Re: [Harp-L] Freight Train Boogie (was Doc Watson)

Ok.  I am going to get a little pedantic, for the moment.  The term
"driver" is way more interesting than that.  The railroad engineer driving
the locomotive is the "driver".  However, the locomotive has driving wheels
and a driving arm that drives those wheels together.  To call a locomotive
an "eight wheel driver" is descriptive, like calling a riverboat a
"stern-wheeler" or a "side-wheeler".  It tells you about the vessel.

The song, in referencing the locomotive as an "eight wheel driver", is
telling you that Casey Jones liked to drive a powerful locomotive with
eight driving wheels.  Apparently, his favorite engine #638 was a "big
eight wheeler" (2-8-0 or 2 pilot wheels, 8 drivers, and no following

Casey Jones died in 1900 on a friend's favorite "big ten wheeler" (4-6-0),
#382, doing a run called the "Cannonball Express" connecting Memphis, Tn.,
and Canton, Ms.  His friend was sick and couldn't make the run.  Casey had
come off of a long run already, but agreed to take his friend's run, too,
even though it was an hour and a half late already.  He had almost made up
the lost time and finished the run, but the upcoming station had left cars
in his way on the main track and he had no choice but to crash into
them.  Apparently, they were overloaded at that spot with trains too long
for the by-pass track and were maneuvering those trains back and forth to
move the cars overflowing onto the main track out of the way of the trains
passing on the main track.  As they tried to move the cars out of Casey
Jones' way, an air line broke and stranded the end cars of one of the
trains on the main track in Casey Jones' way.  He and his fireman set the
engine to stop as well as they could and Jone's set his fireman off to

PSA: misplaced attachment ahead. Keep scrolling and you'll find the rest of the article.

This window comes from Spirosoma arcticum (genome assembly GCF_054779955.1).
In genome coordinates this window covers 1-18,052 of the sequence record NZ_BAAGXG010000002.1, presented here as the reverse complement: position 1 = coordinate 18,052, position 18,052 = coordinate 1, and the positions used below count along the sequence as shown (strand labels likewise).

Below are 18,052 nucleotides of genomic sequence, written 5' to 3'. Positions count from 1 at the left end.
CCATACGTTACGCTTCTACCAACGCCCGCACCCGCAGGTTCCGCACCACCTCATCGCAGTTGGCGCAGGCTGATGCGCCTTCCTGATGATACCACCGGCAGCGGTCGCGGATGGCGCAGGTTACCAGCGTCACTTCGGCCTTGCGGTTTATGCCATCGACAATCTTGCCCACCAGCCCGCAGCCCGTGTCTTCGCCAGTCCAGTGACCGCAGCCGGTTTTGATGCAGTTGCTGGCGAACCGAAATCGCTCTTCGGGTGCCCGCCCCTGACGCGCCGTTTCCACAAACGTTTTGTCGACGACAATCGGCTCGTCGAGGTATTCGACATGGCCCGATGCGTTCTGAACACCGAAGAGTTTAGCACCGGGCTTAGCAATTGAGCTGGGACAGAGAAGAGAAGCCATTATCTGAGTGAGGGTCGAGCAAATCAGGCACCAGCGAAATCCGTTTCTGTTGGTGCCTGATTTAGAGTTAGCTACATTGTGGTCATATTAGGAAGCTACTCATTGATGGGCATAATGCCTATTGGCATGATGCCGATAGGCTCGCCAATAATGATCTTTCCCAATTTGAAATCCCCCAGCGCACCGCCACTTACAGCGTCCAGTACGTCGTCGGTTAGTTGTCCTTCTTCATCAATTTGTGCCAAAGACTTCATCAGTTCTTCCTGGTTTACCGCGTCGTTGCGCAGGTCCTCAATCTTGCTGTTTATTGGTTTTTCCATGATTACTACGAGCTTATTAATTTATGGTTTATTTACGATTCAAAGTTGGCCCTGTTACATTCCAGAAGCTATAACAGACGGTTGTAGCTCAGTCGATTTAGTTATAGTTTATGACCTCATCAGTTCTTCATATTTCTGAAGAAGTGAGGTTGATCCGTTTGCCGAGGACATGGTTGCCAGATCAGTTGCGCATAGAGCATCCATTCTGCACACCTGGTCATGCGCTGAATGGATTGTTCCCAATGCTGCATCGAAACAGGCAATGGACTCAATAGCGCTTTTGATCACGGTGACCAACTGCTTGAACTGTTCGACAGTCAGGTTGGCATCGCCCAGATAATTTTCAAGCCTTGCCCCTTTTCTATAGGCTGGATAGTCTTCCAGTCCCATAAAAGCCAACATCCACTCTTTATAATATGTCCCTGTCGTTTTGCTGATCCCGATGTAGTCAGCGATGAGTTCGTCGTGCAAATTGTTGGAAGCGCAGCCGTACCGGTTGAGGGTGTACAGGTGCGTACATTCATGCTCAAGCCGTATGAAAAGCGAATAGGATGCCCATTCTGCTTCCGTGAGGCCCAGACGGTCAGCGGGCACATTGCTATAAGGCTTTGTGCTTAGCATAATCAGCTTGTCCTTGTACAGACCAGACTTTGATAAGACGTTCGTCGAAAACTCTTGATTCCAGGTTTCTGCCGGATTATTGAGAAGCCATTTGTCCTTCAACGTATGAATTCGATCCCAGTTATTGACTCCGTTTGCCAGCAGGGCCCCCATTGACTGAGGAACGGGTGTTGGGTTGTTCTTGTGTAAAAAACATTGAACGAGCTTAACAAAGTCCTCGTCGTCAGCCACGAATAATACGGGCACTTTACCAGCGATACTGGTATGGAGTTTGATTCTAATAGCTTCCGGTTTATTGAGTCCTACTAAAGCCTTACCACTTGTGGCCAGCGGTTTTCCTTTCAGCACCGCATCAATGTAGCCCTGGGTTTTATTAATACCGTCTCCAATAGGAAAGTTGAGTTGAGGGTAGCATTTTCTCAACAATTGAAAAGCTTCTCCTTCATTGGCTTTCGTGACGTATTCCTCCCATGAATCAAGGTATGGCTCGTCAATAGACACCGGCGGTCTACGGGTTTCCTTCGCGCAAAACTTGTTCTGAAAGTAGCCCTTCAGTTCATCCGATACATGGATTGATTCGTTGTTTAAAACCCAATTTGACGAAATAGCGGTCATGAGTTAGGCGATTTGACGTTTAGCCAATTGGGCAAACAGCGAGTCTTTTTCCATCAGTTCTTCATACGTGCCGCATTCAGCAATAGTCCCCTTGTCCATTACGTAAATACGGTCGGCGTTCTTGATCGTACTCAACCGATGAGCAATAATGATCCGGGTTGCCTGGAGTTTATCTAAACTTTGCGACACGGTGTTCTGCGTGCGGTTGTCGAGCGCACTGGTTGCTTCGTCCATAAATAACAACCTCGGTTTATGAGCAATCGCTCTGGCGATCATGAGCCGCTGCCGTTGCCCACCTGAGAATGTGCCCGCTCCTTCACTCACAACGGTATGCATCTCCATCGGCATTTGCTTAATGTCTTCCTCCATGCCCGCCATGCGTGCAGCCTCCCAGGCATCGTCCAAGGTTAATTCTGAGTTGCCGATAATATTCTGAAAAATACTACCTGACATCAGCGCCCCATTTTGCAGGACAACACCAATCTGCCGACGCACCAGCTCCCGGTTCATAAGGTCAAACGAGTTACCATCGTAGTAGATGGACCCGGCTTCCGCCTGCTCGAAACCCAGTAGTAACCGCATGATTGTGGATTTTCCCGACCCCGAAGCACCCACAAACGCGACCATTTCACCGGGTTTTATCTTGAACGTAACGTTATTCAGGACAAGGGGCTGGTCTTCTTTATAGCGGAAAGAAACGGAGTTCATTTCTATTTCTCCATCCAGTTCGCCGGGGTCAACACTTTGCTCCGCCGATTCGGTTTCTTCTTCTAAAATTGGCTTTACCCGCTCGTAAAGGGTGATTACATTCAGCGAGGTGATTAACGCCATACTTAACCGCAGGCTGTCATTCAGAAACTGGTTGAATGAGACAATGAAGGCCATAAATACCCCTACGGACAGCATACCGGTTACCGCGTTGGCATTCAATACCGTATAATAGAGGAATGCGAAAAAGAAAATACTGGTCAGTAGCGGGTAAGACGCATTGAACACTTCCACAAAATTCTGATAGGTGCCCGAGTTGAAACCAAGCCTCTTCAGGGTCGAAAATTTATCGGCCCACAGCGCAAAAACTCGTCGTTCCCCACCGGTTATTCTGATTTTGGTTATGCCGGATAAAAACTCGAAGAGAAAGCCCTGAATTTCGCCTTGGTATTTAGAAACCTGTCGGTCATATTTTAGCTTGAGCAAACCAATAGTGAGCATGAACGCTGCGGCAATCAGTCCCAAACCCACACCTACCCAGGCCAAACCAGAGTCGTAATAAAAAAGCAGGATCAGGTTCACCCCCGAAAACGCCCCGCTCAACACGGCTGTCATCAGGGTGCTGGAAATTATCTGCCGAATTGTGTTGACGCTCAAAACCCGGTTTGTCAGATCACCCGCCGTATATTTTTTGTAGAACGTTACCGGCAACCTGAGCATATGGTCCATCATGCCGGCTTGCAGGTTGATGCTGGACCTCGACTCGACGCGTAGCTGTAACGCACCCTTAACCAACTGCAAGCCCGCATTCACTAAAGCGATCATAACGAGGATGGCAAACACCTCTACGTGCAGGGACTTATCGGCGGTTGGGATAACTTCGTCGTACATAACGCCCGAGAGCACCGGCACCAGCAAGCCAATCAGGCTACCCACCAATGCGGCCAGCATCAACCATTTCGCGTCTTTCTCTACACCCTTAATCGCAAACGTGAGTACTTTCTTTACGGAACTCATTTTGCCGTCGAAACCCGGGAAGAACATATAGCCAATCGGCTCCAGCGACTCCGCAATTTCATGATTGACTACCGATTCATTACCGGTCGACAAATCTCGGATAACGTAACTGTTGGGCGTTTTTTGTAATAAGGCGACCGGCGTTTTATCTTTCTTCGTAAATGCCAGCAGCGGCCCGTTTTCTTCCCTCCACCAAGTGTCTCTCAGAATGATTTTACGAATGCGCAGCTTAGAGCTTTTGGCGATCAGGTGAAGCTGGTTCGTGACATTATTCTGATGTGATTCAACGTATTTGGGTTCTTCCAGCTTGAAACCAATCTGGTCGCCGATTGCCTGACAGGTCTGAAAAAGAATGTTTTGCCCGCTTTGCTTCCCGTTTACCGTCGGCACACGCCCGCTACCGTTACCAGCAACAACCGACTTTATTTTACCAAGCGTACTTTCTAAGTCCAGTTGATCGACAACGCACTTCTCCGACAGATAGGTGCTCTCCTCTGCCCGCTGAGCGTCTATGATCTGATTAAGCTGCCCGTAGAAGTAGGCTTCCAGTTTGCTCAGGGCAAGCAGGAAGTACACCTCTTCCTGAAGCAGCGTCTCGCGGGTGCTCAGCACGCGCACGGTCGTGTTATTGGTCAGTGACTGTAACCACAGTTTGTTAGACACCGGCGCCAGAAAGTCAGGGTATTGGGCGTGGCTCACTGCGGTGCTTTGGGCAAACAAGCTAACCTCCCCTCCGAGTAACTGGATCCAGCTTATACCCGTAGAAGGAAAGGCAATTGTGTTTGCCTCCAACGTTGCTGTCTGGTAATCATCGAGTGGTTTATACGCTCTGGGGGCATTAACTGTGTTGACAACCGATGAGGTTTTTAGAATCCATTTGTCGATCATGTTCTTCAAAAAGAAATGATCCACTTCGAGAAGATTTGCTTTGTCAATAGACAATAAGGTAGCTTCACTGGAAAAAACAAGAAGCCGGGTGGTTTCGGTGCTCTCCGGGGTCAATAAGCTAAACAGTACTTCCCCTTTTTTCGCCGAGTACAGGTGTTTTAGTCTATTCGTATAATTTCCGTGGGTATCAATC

safety.  Jones' died preserving the hundred lives riding in the cars of his
train.  He was the only fatality of the event.

As for "six eight wheeler" or "six to eight wheeler" or "sixty eight
wheeler" (as I have heard it differently by different people), some appear
to think that this is actually a reference to the size of the wheels, which
were 68-69 inches.  It isn't an actual railroader reference.  However, the
verse in this song that uses it could actually be interpretted as
ambiguously referencing both of the engines for which he was known -- his
favorite "eight wheel driver" and the "ten wheeler" on which he died, which
had six actual drivers (4-6-0) -- as in "six or eight wheeler" or "sixty
eight wheeler" "that was flat to the ground" (going really fast).  There is
obviously room for intrepretation since this verse also refers to a bell
being rung by the fireman to alert everyone that Casey Jones was coming,
and Casey Jones was actually known by a particular steam whistle pattern
that was said to resemble a whipporwhill call.

In any case, it is a fun song to sing and it has a great story to go with
it about a man who gave his life to save many others while striving to
excel in his service to his employer and customers.


On Thu, Apr 26, 2012 at 8:14 AM, <captron100@xxxxxxx> wrote:

> Rick wrote:  One thing I noticed in Doc's version is that he says 'big
> eight wheeler', which
> is what I always sang, but only because the Delmore's sound like they're
> singing 'six eight wheeler'
> The correct lyric is "eight wheel driver".  A driver is the locomotive.
> Here's the Delmore Bros.:
> ron

This archive was generated by a fusion of Pipermail 0.09 (Mailman edition) and MHonArc 2.6.8.